However, if one has already discussed it quite a bit, they probably should focus on other threads. I do that sometimes.
But how one lives displays that belief for all to see.
But you are misconstruing what the author says.
**faith and works**
Do you have the letter of James in your Bible? As well as many other book?
Have you read it? Or did Luther alter it?
“For even as the body without the spirit is dead; so also faith without works is dead.” James 2:26
"Not every one that saith to Me, Lord, Lord, shall enter into the kingdom of heaven: but he that doth the will of My Father who is in heaven, he shall enter into the kingdom of heaven." Matthew 7:21
"But according to thy hardness and impenitent heart, thou treasurest up to thyself wrath, against the day of wrath, and revelation of the just judgment of God. Who will render to every man according to his works. To them indeed, who according to patience in good work, seek glory and honour and incorruption, eternal life: But to them that are contentious, and who obey not the truth, but give credit to iniquity, wrath and indignation." Romans 2:5-8
"For we must all be manifested before the judgement seat of Christ, that every one may receive the proper things of the body, according as he hath done, whether it be good or evil." 2 Corinthians 5:10
"Therefore it is no great thing if his ministers be transformed as the ministers of justice, whose end shall be according to their works." 2 Corinthians 11:15
"You are made void of Christ, you who are justified in the law: you are fallen from grace. For we in spirit, by faith, wait for the hope of justice. For in Christ Jesus neither circumcision availeth any thing, nor uncircumcision: but faith that worketh by charity." Galatians 5:4-6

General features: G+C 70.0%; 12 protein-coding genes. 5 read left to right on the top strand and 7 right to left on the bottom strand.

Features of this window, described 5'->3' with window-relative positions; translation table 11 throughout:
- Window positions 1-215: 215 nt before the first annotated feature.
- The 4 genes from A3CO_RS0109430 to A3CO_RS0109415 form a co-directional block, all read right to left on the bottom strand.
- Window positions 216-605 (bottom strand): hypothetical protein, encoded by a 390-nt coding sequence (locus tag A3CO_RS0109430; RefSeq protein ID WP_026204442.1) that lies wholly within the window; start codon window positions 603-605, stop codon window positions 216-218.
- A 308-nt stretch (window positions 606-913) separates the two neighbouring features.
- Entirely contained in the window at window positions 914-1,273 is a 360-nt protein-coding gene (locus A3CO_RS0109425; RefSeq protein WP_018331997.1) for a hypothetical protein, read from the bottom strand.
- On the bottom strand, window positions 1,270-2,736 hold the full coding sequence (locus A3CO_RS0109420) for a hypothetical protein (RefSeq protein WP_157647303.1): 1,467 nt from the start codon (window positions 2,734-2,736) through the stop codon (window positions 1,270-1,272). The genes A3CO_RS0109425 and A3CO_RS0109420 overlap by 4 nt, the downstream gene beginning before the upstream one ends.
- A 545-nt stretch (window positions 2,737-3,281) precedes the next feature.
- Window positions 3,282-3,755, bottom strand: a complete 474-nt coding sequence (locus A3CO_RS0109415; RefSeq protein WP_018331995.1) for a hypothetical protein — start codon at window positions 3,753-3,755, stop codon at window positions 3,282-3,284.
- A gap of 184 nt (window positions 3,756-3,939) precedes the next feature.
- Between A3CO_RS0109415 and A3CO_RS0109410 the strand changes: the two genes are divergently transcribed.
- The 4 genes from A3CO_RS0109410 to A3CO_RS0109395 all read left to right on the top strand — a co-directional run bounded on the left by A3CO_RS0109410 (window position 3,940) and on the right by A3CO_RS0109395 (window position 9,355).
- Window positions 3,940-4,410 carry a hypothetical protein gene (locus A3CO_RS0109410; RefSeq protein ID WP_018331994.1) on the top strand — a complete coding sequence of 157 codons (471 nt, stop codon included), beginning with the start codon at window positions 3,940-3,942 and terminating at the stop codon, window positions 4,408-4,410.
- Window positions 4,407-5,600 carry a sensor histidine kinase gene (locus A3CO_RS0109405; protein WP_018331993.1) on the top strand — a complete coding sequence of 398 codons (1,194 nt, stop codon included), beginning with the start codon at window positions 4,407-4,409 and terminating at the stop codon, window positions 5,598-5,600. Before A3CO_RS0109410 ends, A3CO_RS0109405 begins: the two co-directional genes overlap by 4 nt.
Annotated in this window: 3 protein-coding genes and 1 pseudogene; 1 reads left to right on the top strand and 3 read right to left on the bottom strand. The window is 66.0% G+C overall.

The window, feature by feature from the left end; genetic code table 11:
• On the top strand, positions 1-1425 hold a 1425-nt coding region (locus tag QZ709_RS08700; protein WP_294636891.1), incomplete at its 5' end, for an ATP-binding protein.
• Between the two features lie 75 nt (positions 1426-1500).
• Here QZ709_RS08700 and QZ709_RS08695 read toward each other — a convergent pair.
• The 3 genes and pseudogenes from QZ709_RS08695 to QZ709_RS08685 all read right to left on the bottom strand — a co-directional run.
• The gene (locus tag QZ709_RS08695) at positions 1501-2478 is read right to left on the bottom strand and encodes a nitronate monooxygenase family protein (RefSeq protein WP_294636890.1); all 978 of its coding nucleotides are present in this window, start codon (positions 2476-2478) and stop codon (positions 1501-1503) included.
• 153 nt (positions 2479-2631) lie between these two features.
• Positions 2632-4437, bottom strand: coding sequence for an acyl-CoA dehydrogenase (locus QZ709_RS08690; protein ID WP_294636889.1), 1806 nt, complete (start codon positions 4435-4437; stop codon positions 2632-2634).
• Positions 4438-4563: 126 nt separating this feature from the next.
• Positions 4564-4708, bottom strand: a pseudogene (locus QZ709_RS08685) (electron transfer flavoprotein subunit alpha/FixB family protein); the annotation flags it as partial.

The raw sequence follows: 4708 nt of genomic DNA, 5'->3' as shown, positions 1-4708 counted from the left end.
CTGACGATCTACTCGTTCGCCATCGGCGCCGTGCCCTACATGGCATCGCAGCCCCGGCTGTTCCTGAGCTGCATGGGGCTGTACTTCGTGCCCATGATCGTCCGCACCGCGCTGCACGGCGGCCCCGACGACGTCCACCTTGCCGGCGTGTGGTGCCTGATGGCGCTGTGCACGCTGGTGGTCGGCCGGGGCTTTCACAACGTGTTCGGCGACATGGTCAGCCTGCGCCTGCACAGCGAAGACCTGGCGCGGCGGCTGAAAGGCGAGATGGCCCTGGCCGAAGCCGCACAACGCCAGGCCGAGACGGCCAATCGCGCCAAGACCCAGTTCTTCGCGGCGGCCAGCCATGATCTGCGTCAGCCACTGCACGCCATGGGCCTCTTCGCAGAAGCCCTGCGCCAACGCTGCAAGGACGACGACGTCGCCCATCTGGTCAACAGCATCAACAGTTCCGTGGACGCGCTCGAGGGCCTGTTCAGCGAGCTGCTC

"For by grace you are saved through faith, and that not of yourselves, for it is the gift of God; Not of works, that no man may glory. For we are His workmanship, created in Christ Jesus in good works, which God hath prepared that we should walk in them." Ephesians 2:8-10
"Wherefore, my dearly beloved, (as you have always obeyed, not as in my presence only, but much more now in my absence,) with fear and trembling work out your salvation. For it is God who worketh in you, both to will and to accomplish, according to His good will." Philippians 2:12-13
"Knowing that you shall receive of the Lord the reward of inheritance. Serve ye the Lord Christ. For he that doth wrong, shall receive for that which he hath done wrongfully: and there is no respect of persons with God." Colossians 3:24-25
"What shall it profit, my brethren, if a man say he hath faith, but hath not works? Shall faith be able to save him?" James 2:14
"So faith also, if it have not works, is dead in itself." James 2:17
"But wilt thou know, O vain man, that faith without works is dead?" James 2:20
"Do you see that by works a man is justified; and not by faith only?" James 2:24
"For even as the body without the spirit is dead; so also faith without works is dead." James 2:26
"And if you invoke as Father Him who, without respect of persons, judgeth according to every one's work: converse in fear during the time of your sojourning here." 1 Peter 1:17
"And I saw the dead, great and small, standing in the presence of the throne, and the books were opened; and another book was opened, which is the book of life; and the dead were judged by those things which were written in the books, according to their works. And the sea gave up the dead that were in it, and death and hell gave up their dead that were in them; and they were judged every one according to their works." Apocalypse 20:12-13